N.Y. Federal Reserve Chief Says Central Bank Should Target Bubbles

By Michael McKee
Bloomberg News
Saturday, July 4, 2009

The Federal Reserve should break with past policy and try to identify and deflate asset bubbles before they can damage the U.S. economy, New York Federal Reserve President William C. Dudley said.

While interest-rate policy may not be the appropriate tool for popping bubbles, Fed officials have "other instruments in their toolbox," Dudley notes in the text of a speech scheduled for July 26 at the Bank for International Settlements in Basel, Switzerland. The New York Fed released his remarks yesterday.

The Fed's view has been that bubbles can be identified only in hindsight, and that all the central bank can do is prepare to clean up after they burst. The current crisis shows that policy is mistaken, Dudley said.

"Asset bubbles may not be that hard to identify," he said. "This crisis has demonstrated that the cost of waiting to clean up asset bubbles after they burst can be very high."

Dudley did not specify what tools the Fed should use. Analysts have suggested that central bankers might raise reserve requirements or amp up restrictions on margin lending.

Central bankers could also comment publicly on asset price levels, trying to "jawbone" markets lower, as former Fed Chairman Alan Greenspan did with his comments on "irrational exuberance" in December 1996.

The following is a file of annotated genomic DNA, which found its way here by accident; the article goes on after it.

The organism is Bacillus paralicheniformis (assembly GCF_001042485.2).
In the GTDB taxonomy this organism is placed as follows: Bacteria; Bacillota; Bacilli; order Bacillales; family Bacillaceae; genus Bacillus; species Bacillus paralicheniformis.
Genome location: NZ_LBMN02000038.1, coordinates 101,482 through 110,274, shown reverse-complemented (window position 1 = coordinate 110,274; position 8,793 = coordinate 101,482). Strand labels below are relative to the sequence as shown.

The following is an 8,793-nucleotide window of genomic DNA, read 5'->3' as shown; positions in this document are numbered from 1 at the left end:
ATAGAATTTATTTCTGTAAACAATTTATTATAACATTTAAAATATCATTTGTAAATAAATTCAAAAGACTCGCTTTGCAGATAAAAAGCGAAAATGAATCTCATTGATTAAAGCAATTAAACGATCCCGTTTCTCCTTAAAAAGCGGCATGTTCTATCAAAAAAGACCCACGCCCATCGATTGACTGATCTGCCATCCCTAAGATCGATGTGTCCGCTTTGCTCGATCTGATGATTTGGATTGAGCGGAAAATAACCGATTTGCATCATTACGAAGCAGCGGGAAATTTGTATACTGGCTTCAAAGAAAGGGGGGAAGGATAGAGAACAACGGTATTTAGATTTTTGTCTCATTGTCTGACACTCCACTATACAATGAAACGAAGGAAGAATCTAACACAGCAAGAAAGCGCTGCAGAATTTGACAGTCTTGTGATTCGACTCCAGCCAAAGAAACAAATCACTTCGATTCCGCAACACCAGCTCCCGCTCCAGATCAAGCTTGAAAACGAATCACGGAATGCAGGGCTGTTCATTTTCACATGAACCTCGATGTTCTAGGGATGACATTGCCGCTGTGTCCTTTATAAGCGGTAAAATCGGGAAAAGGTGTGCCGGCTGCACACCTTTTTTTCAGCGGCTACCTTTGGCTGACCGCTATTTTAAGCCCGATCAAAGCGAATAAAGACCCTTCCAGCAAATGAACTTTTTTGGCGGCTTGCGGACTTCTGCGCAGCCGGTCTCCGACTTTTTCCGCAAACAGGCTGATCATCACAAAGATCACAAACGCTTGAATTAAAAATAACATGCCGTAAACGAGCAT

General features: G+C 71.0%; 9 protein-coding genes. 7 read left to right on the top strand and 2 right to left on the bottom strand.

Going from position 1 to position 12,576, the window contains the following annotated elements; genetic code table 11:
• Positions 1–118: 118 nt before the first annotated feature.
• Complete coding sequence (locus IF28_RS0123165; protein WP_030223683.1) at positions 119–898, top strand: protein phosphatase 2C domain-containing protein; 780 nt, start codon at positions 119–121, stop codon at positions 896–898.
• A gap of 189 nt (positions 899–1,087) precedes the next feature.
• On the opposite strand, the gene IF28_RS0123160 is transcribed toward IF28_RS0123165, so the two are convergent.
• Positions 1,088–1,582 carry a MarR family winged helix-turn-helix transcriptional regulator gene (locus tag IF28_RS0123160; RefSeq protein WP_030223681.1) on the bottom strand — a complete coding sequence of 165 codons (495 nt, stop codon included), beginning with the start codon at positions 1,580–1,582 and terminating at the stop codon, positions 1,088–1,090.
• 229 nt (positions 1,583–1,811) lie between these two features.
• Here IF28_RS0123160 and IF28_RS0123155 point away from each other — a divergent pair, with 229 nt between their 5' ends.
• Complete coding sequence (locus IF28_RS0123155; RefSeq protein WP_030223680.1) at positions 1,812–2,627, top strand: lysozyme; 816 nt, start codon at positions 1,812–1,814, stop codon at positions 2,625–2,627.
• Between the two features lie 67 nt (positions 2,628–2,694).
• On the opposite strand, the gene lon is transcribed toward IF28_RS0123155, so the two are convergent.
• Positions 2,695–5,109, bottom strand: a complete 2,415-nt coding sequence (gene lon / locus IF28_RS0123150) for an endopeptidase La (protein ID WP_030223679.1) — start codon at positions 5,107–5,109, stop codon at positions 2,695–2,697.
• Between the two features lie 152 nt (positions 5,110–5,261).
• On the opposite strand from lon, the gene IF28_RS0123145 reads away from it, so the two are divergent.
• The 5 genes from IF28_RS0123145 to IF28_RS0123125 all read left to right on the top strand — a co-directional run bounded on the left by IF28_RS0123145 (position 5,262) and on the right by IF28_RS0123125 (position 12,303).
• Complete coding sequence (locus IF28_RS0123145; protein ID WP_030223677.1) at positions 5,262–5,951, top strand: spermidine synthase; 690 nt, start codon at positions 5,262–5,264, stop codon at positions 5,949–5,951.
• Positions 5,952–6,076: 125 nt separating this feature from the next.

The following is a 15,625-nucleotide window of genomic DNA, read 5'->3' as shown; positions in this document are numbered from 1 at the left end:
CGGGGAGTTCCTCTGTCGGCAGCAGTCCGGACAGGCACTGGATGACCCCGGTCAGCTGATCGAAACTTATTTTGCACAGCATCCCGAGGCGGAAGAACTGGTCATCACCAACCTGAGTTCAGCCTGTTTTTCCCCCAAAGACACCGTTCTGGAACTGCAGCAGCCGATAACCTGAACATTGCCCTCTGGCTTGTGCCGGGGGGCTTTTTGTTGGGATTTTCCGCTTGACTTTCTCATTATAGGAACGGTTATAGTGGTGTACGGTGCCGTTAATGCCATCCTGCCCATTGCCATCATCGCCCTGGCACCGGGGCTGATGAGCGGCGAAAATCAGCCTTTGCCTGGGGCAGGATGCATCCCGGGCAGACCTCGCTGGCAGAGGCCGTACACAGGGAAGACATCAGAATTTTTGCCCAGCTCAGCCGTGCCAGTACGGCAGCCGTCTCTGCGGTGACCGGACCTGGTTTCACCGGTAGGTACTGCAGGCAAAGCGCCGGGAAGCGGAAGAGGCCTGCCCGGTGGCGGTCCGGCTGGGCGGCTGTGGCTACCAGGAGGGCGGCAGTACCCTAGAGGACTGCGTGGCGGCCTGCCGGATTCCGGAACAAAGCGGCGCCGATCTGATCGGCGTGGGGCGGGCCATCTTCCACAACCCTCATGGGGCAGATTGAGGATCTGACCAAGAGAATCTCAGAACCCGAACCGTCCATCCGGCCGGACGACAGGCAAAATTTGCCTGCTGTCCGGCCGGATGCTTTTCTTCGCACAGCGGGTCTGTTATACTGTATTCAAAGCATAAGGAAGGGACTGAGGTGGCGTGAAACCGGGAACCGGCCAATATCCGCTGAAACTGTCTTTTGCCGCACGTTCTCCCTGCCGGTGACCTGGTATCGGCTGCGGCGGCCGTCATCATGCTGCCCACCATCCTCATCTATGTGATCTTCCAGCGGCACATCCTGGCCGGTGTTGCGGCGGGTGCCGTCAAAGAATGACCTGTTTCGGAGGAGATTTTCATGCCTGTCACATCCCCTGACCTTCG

Dudley did not discuss the current economy or monetary policy in his remarks, which deal with lessons learned in the financial crisis.

Additionally, supervision of financial firms must take into account how interconnected banks, markets and payment systems are, he said.

"Supervision must not just be vertical -- firm by firm or region by region -- but also horizontal, looking broadly across banks, securities firms, markets and geographies," Dudley said.

To accomplish that, the systemic-risk regulator proposed by the U.S. Treasury must have the right tools, culture and legal powers, he said.

"But we shouldn't kid ourselves about how difficult this will be to execute," Dudley said. "You will need a flexible and dynamic governance process to be able to identify the important elements of systemic risk, to elevate those concerns to the appropriate level and then to act on those concerns in a timely manner."

Regulators must also work to limit what Dudley called reinforcing and damping mechanisms that exacerbate financial crises.

Collateral tied to credit ratings, faulty risk-management, compensation programs that provide incentives for risk-taking, and the desire of institutions to pay capital-depleting dividends fall in those categories, he said.

"We might want to engineer out of the financial system [that] bad outcomes are not just about bad luck, they are also about bad incentives," the speech says.

In one idea, supervisors would compel financial firms to hold additional capital in the form of debt instruments that would be converted to equity if share prices fell "dramatically."

The Supervisory Capital Assessment Program, which stress-tested the 19 largest U.S. banks, was successful in forcing lenders to face up to their capital needs and should be repeated "on a systematic basis," Dudley said. "Such exercises may need to be hard-wired into the oversight of the financial system."

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